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Hood, A. M., Morais, C. A., Fields, L. N., Merriwether, E. N., Brooks, A. K., Clark, J. F., McGill, L. S., Janevic, M. R., Letzen, J. E., & Campbell, L. C. (2023). Racism exposure and trauma accumulation perpetuate pain inequities-advocating for change (RESTORATIVE): A conceptual model. The American Psychologist, 78(2), 143-159.

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Iwakabe, S., Edlin, J., Fosha, D., Gretton, H., Joseph, A. J., Nunnink, S. E., Nakamura, K., & Thoma, N. C. (2020). The effectiveness of accelerated experiential dynamic psychotherapy (AEDP) in private practice settings: A transdiagnostic study conducted within the context of a practice-research network. Psychotherapy (Chicago, Ill.), 57(4), 548-561.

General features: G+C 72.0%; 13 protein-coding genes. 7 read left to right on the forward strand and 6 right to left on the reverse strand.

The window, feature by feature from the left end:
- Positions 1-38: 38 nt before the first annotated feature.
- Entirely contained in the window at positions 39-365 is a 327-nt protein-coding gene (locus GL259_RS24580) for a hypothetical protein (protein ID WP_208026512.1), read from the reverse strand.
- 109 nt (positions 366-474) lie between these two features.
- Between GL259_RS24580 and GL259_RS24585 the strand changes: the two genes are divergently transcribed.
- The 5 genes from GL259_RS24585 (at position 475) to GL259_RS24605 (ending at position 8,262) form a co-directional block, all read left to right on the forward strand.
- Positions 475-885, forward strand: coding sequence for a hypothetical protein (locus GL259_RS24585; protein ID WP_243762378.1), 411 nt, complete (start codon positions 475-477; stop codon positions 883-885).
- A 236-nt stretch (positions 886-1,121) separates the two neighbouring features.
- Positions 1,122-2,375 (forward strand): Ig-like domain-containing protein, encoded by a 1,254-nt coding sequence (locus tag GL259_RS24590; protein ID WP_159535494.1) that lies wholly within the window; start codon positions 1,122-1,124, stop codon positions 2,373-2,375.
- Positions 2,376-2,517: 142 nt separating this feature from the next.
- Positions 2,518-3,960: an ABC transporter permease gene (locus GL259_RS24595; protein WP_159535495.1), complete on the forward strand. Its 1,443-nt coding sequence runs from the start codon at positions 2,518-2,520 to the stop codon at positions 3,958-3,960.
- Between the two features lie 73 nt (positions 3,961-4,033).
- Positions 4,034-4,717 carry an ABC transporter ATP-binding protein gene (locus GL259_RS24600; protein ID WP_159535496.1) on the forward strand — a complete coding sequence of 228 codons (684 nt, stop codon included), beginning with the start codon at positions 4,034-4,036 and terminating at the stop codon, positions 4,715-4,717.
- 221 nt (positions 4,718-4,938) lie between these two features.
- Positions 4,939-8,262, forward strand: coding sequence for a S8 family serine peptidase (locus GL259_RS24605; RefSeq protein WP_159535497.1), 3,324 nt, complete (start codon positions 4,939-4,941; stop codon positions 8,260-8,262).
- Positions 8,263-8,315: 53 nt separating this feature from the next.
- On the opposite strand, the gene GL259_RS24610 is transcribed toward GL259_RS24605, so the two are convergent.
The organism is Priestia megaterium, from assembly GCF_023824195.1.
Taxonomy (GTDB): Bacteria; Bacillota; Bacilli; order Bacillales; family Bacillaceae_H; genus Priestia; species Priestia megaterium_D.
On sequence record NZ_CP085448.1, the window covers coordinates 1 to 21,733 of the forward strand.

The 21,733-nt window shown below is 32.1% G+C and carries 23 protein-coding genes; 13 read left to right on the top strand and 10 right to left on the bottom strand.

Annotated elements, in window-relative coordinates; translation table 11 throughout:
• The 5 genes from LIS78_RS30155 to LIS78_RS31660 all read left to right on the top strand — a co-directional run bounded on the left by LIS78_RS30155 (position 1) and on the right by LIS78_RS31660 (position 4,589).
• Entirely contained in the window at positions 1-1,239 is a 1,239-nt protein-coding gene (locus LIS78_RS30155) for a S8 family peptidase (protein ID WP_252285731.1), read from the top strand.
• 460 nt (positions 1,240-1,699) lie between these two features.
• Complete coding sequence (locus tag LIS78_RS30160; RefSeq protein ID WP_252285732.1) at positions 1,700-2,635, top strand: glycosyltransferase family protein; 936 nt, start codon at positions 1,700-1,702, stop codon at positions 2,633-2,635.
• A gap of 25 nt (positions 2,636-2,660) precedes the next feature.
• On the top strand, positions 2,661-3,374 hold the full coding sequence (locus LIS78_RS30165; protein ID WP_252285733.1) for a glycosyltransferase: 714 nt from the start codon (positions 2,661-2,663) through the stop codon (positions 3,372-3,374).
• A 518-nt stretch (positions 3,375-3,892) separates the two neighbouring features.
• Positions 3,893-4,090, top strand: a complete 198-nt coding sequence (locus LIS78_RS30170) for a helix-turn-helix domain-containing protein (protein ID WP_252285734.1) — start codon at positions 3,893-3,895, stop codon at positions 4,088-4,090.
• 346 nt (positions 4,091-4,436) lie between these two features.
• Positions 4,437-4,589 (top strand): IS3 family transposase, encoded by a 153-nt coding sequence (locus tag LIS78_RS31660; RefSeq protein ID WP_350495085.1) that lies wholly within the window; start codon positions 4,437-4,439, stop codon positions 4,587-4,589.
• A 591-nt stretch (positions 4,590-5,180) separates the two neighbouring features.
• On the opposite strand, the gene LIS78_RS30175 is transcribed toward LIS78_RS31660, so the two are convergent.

Iwakabe, S., Edlin, J., Fosha, D., Thoma, N. C., Gretton, H., Joseph, A. J., & Nakamura, K. (2022). The long-term outcome of accelerated experiential dynamic psychotherapy: 6- and 12-month follow-up results. Psychotherapy (Chicago, Ill.), 59(3), 431-446.

Levy, S., Mason, S., Russon, J., & Diamond, G. (2021). Attachment‐based family therapy in the age of telehealth and COVID‐19. Journal of Marital and Family Therapy, 47(2), 440-454.

Salter, M., & Hall, H. (2022). Reducing shame, promoting dignity: A model for the primary prevention of complex post-traumatic stress disorder. SAGE Publications.

UNC Chapel Hill – Clinical Institute Program